As was the style at the time, Castlevania 64 was Konami's attempt to bring the series into the new age of polygons and 3D gaming. Naturally, this met with disdain from many old school gamers, who insist that these games belong solely in the second dimension. And it's easy to see why - Castlevania 64 is an unfocused, flawed game that's awkward to control and enjoy. But if you have the patience to get over those frustrations, there's still plenty of fun to have within Castlevania's first 3D adventure. Taking place in the mid-1800s, Castlevania 64 lets you play either traditional Vampire hunter Reinhardt Schneider and magical girl Carrie Fernandez, who attacks with magical balls of lightning that track down enemies. While their games remain mostly the same, there are a few instances where their paths divide and they must traverse different levels.
There are two primary types of levels found here: linear stages that simply require you to get from point A to point B, usually with lots of Tomb Raider-style jumping. The other type are more adventure-like, where you're given a fairly large area and must find certain items and solve minor puzzles before you're allowed to proceed.
Given the nature of the game, most of your deaths will be due to missed jumps. Oddly enough, you only have one life, though there are a plentiful amount of save crystals that let you resume when you die. While you have a fairly large life meter, you'll often find it quickly depleted fight bosses. Thankfully, there is a merchant to be found - the devil Renon is around to sell you meat and other accomodations. Don't spend too much money though, or else you'll be punished at the end at the game.
Much like Castlevania 2, there's also a time aspect to keep in mind - night and day run on a constant cycle. Unfortunately, this barely affects the game at all - a real missed opportunity. Also, if you take too long, and you'll get the bad ending. Konami also tried to tie the storyline a bit closer into the game, with a couple of supporting characters, including Actrise the witch, Charlie Vincent, a Van Helsing-esque vampire hunter, and tortured vampire temptress Rosa.
Perhaps the most annoying aspect of Castlevania 64 are the controls. Imagine the original NES Castlevania. Now imagine it in 3D. Both characters act as if they are moving through mud, even when they're running. Whipping enemies is a chore, given the long recovery time after every attack. This is made doubly more irritating by the slowdown when facing multiple enemies - and the fact that you get knocked to the ground after powerful hits. To its credit, there is a lock-on system that lets you easily attack enemies, but it's not as nice as Zelda's Z-targeting system. The camera is hardly the most wieldy out there, though it does often change itself depending on the situation at hand - it will stay fixed during platform jumping or at a certain viewpoint when fighting a boss, rather than the default behind-the-shoulder view.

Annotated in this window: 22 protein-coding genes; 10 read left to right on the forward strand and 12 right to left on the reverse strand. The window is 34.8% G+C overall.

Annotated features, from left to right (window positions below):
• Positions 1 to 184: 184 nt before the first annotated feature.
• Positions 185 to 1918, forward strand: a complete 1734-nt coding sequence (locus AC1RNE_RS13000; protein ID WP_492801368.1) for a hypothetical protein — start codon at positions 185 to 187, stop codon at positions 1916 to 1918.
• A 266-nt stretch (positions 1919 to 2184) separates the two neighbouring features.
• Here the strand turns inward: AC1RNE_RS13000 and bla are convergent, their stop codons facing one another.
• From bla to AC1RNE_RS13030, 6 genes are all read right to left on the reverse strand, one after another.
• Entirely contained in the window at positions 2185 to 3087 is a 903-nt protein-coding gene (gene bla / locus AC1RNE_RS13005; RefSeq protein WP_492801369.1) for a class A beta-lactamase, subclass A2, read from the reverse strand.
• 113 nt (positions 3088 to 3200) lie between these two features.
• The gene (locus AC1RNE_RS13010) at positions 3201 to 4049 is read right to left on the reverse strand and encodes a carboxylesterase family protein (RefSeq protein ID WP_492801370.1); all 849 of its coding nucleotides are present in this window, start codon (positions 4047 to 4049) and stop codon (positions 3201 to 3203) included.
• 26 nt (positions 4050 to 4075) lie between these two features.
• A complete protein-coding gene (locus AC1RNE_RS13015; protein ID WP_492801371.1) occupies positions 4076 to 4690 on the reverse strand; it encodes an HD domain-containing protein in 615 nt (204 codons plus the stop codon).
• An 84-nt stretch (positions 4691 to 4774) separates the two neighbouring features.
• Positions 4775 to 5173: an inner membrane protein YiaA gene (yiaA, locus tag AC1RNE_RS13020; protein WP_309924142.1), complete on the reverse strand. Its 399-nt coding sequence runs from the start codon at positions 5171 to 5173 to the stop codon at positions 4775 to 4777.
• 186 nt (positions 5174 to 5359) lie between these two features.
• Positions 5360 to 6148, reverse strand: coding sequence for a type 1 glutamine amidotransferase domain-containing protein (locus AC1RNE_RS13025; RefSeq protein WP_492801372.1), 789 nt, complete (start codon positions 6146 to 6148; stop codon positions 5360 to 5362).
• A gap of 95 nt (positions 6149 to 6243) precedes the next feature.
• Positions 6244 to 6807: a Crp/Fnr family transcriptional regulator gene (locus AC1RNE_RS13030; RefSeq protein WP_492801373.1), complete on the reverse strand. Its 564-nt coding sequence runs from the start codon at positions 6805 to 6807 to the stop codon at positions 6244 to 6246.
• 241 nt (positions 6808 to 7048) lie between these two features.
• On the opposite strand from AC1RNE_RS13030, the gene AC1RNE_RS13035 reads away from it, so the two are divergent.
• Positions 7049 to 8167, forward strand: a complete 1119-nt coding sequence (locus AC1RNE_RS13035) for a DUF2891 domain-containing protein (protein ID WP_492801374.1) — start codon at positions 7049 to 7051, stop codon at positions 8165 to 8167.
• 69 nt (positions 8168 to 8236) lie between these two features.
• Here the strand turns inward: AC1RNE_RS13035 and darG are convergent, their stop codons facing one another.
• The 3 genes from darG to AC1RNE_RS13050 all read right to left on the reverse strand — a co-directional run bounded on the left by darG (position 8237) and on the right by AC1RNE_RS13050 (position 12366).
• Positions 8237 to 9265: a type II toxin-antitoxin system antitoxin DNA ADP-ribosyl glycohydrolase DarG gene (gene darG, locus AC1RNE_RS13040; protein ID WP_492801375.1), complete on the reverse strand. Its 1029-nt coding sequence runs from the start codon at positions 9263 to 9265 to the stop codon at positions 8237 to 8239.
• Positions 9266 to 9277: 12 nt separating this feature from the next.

Graphically, the characters are all fairly well detailed, but the environments are a mixed bag. Most the castle interior levels are pretty cool looking, though the caverns and outside stages are often fairly dull. There's also a good amount of fog, which greatly diminishes much of the visual impact. The music also isn't very Castlevania-like - it's more ambiant in nature, and you'll barely hear any classic songs in the background.
While it sounds like Castlevania 64 will provide more irritation than fun, there are some genuinely classic moments. The hedge maze, where you'll be chased by a chainsaw wielding maniac, is one of the most intense moments found in the series. Equally as amusing (or sadistic, depending on your point of view) is a section where you must carry a bomb from one part of the castle to the other. If you jump or are attacked by enemy, it blows up, and you die instantly. Naturally, the level designers threw in lots of narrow platforms that require steady balance if you want to live. And once you get past the dull opening stages of the game, the later levels, particularly the Tower of Execution and Tower of Sorcery, are actually fairly fun (though the Duel Tower will cause you much, much frustration.)
If Konami had fixed the controls and allowed for faster, more dynamic gaming, Castlevania 64 would definitely be a defining point in the series. As it is, it's a footnote in Castlevania's lineage, the first attempt to try to evolve the series before heading to the Game Boy Advance to reproduce its success with Symphony of the Night.
On a final note, Legacy of Darkness almost makes this original release obsolete. Reinhardt and Carrie are both playable in the N64 sequel (though not inititally) and while the level structures are different, they're practically the same game. If you're a completist (or don't have the patience to play through Cornell's game) it's worth picking this up - otherwise, you can skip this one and just buy Legacy.
Thanks to Mario Ciampa for the screenshots.
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Castlevania Games - Castlevania 64